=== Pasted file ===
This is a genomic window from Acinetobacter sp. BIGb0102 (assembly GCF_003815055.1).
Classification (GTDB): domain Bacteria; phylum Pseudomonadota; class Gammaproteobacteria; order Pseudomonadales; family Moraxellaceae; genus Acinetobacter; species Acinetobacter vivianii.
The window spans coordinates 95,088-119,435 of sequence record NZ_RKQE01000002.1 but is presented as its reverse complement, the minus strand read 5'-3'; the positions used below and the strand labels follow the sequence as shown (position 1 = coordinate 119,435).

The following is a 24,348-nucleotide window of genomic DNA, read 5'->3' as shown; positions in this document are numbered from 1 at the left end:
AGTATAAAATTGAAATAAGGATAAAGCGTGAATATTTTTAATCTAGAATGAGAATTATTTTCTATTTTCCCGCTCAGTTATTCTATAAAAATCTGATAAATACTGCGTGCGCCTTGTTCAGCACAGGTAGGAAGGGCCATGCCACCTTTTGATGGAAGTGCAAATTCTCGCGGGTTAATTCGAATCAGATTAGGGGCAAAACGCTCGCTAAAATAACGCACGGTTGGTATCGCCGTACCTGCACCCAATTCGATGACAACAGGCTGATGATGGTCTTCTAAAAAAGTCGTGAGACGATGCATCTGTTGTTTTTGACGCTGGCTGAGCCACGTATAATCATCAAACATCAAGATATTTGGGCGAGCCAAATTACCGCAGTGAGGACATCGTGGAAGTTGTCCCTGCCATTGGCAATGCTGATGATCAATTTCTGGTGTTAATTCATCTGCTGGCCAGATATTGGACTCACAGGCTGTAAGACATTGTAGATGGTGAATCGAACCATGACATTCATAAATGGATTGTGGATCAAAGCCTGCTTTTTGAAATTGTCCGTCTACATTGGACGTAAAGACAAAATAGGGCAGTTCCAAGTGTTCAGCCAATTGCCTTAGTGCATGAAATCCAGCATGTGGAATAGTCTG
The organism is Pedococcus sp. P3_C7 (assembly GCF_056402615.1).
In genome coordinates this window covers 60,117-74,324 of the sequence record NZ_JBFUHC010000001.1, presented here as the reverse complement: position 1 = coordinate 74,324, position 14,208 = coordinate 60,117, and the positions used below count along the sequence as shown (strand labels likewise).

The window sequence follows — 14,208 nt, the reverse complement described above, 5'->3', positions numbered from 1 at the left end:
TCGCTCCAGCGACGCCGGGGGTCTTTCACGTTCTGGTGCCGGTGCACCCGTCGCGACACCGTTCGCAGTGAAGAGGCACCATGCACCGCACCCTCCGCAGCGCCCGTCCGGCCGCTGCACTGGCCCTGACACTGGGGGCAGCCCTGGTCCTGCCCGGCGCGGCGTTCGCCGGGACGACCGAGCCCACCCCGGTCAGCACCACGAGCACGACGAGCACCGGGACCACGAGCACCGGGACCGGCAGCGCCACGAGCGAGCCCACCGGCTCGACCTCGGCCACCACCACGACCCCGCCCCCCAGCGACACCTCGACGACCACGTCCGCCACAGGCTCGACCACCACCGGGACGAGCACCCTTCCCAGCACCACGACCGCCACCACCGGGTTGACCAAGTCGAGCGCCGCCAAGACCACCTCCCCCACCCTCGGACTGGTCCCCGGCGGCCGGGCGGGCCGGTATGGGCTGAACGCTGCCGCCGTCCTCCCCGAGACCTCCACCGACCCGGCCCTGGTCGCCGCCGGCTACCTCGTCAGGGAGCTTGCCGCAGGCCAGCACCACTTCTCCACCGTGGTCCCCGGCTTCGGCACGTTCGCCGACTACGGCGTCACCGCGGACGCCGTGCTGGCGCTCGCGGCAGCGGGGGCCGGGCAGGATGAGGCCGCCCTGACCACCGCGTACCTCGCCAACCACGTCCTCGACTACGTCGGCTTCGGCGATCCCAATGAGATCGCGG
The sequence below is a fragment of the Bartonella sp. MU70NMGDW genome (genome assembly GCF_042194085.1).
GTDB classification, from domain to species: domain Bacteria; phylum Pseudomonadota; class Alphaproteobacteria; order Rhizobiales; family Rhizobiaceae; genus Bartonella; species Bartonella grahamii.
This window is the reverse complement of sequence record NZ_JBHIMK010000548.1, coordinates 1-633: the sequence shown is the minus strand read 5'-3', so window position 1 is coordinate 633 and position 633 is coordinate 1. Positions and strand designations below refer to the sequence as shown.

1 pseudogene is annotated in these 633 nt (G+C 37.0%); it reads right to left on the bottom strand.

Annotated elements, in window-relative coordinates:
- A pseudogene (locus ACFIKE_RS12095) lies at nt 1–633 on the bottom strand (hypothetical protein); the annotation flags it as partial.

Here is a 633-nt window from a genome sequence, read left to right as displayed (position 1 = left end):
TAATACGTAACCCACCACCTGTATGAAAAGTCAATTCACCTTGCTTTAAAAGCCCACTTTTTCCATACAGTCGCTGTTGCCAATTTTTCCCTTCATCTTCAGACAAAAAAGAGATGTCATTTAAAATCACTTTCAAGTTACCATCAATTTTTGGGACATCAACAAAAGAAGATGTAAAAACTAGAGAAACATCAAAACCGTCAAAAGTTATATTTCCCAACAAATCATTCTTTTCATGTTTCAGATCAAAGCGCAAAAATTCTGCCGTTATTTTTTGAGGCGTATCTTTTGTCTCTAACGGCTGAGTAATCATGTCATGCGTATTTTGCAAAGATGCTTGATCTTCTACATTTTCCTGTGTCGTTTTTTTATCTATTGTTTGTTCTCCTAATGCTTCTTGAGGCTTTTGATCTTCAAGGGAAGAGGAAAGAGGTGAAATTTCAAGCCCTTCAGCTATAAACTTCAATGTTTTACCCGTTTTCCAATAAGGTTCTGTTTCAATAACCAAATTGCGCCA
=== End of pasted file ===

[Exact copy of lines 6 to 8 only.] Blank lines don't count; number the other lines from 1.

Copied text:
The organism is Pedococcus sp. P3_C7 (assembly GCF_056402615.1).
In genome coordinates this window covers 60,117-74,324 of the sequence record NZ_JBFUHC010000001.1, presented here as the reverse complement: position 1 = coordinate 74,324, position 14,208 = coordinate 60,117, and the positions used below count along the sequence as shown (strand labels likewise).

The window sequence follows — 14,208 nt, the reverse complement described above, 5'->3', positions numbered from 1 at the left end: